Université de Montréal

Data Serving Canadians: Deep Learning and Optimization for the Knowledge Revolution

Data-driven innovation (DDI) is a key enabler of future growth and well-being for Canadians. With data being generated and collected at ever-increasing rates, we have entered a big data era that offers tremendous opportunities for new discoveries, technologies, processes and products that will change our lives and definitely propel us into a true knowledge-based society.

Campus Montréal, the alliance of the Université de Montréal, Polytechnique Montréal and HEC Montréal, is proposing a transformative and far-reaching strategy that capitalizes on the unique and synergistic combination of machine learning / deep learning and operations research—the science of optimization. Deep learning, largely pioneered and developed on campus, provides computers with quasi-human-level performance in, e.g., computer vision and speech recognition.

The strategy, which lies at the core of data-driven innovation, will pave the way to major scientific breakthroughs, allowing useful information to be efficiently extracted from massive data sets (machine learning) and turned into actionable decisions (operations). The transformative potential of the data-science research will be fully realized through the development of applications in sectors that present major opportunities for value creation in which Campus Montréal is already a recognized leader and works closely with well-established partners from the public and private sectors. These include human health, transportation and logistics, commerce and information services, and energy networks.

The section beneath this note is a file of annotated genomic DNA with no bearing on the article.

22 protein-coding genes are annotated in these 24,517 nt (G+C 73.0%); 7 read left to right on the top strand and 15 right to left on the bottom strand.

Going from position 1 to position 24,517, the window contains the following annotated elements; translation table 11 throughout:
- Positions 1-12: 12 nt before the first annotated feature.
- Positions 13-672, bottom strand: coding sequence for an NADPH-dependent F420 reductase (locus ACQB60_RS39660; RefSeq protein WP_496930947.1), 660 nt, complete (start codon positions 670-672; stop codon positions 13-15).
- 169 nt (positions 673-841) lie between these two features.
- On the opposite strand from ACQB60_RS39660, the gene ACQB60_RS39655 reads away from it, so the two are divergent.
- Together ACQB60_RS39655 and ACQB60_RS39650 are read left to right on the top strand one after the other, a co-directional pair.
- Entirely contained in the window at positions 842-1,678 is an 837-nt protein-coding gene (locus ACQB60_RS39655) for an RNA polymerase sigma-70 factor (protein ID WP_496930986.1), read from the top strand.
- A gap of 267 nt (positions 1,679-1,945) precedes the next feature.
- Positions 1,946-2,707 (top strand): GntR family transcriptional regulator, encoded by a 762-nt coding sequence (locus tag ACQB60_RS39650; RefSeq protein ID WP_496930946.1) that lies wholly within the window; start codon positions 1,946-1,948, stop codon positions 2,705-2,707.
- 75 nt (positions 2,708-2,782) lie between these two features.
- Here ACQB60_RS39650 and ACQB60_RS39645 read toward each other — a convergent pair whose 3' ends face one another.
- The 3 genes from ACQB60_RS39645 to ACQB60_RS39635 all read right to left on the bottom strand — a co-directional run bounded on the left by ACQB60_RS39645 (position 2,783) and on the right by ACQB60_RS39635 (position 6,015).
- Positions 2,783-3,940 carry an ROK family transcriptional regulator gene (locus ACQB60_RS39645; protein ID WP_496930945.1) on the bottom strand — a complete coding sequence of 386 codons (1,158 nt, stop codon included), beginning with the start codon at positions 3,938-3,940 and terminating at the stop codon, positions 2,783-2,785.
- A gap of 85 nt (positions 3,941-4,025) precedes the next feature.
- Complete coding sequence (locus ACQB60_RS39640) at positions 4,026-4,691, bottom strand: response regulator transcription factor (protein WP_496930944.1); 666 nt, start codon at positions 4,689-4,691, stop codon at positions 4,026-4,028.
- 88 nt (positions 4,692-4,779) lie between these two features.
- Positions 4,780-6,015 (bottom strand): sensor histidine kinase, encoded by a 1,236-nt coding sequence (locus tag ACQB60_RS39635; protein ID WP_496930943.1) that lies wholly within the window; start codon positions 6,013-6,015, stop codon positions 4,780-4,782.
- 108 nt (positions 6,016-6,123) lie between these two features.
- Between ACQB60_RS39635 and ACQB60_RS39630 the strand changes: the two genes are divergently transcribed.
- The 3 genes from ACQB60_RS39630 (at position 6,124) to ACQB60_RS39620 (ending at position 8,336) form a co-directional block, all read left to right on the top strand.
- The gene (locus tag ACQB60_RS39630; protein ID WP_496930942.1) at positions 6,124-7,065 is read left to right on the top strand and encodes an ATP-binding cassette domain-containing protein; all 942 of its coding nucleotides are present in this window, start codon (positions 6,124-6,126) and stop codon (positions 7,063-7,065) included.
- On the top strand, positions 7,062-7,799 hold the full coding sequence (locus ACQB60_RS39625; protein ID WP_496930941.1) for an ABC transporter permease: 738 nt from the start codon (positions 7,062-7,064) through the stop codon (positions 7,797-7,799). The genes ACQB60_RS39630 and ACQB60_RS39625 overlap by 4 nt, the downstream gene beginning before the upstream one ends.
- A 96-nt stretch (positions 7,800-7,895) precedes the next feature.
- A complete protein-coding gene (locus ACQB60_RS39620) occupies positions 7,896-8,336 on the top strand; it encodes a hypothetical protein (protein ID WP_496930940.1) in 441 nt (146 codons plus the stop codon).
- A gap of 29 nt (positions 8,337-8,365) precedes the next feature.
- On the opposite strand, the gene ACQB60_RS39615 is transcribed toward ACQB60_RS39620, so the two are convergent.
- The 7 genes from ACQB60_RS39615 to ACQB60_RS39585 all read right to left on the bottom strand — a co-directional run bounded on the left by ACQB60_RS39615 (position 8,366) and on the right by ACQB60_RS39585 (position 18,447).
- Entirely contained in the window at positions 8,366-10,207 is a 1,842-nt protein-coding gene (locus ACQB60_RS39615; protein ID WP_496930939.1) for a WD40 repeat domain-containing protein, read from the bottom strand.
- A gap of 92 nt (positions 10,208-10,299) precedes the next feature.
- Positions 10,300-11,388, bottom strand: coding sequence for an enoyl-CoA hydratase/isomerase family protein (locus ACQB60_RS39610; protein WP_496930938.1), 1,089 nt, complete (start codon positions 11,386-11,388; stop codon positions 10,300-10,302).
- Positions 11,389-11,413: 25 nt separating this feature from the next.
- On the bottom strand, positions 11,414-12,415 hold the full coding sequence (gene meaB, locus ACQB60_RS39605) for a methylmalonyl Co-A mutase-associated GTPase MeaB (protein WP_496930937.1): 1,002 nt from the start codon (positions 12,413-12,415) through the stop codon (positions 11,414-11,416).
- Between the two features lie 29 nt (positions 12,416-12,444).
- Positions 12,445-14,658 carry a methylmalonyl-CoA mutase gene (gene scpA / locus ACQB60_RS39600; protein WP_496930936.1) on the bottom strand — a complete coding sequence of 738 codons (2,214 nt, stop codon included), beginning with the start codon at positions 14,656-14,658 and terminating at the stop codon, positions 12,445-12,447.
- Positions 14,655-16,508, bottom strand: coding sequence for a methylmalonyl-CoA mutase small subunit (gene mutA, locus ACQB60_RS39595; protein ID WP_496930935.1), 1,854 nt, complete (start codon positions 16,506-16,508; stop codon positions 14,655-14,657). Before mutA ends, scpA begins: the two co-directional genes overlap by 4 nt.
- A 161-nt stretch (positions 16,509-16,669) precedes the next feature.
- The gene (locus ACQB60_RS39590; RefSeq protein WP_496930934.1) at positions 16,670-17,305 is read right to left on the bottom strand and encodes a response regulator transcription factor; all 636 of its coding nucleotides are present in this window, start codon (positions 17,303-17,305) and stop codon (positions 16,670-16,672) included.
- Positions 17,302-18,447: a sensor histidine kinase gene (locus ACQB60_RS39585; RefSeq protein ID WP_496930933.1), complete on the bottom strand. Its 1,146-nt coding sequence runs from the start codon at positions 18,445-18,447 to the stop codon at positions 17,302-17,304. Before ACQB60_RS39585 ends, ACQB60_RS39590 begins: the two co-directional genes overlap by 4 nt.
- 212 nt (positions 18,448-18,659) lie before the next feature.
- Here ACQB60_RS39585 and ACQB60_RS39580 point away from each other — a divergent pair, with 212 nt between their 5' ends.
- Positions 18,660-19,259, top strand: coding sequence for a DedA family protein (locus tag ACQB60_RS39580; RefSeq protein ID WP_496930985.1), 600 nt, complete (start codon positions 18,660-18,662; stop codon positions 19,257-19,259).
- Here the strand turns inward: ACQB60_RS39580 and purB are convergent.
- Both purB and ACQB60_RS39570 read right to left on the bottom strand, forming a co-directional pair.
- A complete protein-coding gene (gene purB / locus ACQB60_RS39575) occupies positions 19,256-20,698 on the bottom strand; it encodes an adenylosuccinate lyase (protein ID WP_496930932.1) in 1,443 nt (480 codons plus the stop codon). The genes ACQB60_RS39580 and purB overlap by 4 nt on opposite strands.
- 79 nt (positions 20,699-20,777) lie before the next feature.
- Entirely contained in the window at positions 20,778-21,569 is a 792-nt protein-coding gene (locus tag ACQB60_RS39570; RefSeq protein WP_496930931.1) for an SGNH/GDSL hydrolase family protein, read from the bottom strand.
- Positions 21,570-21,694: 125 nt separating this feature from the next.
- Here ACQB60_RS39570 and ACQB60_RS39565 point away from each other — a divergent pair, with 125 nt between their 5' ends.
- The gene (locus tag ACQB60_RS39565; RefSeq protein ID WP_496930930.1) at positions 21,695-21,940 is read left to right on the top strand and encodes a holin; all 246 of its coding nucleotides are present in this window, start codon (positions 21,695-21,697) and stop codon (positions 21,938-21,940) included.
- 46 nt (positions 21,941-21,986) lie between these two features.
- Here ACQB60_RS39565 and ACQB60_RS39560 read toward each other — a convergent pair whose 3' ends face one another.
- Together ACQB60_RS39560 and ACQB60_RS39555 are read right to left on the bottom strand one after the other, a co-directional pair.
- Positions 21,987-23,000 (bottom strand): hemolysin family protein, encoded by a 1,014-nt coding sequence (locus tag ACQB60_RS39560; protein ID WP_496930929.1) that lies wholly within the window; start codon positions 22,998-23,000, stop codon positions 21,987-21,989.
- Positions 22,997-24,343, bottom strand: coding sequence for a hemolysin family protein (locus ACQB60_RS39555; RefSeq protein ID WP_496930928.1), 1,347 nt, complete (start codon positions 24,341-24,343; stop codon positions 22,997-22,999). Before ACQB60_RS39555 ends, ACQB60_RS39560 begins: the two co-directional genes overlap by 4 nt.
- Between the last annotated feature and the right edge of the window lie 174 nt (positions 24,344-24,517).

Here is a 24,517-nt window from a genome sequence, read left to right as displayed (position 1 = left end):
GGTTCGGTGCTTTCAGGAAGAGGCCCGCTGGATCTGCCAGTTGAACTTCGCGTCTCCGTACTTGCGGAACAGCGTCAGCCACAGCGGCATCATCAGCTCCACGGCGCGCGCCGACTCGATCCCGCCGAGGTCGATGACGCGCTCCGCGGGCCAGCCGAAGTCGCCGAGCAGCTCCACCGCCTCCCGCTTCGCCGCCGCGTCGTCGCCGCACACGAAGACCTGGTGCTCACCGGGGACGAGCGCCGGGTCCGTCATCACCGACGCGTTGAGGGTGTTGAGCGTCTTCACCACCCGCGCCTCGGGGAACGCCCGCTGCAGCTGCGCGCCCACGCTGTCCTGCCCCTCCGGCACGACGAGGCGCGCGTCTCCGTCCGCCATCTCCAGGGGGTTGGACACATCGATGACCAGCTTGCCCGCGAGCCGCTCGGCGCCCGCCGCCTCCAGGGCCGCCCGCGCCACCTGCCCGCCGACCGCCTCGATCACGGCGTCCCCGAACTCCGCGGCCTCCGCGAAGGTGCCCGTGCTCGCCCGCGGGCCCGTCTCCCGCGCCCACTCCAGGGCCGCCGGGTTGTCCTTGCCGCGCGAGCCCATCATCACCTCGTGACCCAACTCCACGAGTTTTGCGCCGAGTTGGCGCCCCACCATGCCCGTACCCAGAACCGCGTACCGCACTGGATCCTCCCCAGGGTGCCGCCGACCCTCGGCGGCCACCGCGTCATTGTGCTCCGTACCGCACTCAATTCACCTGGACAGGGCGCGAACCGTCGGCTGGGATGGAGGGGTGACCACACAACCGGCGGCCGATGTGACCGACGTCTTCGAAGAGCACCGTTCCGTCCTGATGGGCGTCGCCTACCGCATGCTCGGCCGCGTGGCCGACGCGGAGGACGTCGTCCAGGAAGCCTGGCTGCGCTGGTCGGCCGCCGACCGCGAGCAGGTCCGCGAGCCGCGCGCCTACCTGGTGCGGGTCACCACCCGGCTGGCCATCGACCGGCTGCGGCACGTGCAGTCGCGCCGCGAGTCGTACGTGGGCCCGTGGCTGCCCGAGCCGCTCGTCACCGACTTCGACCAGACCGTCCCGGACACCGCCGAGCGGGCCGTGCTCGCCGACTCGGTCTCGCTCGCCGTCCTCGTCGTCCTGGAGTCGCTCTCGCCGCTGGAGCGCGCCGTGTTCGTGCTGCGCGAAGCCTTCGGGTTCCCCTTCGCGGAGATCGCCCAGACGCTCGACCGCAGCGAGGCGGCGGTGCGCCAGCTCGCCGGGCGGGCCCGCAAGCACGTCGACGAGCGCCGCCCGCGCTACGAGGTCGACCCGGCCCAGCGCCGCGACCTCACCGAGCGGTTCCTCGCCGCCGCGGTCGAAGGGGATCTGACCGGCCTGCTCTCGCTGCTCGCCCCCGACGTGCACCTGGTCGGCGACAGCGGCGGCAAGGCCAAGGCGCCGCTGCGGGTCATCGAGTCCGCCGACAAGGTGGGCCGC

This strategy, firmly embracing the three pillars of the Canadian government’s science, technology and innovation strategy—people, knowledge and innovation—will be spearheaded by the flagship Institute for Data Valorization, whose mission is to expand fundamental and multidisciplinary research in data science, and turn scientific discoveries into marketplace applications, industry partnerships, and spin-offs. The strategy will contribute to training a knowledgeable workforce of data scientists with entrepreneurial skills—which will be critical for Canada to reap the economic and societal benefits of data-driven innovation.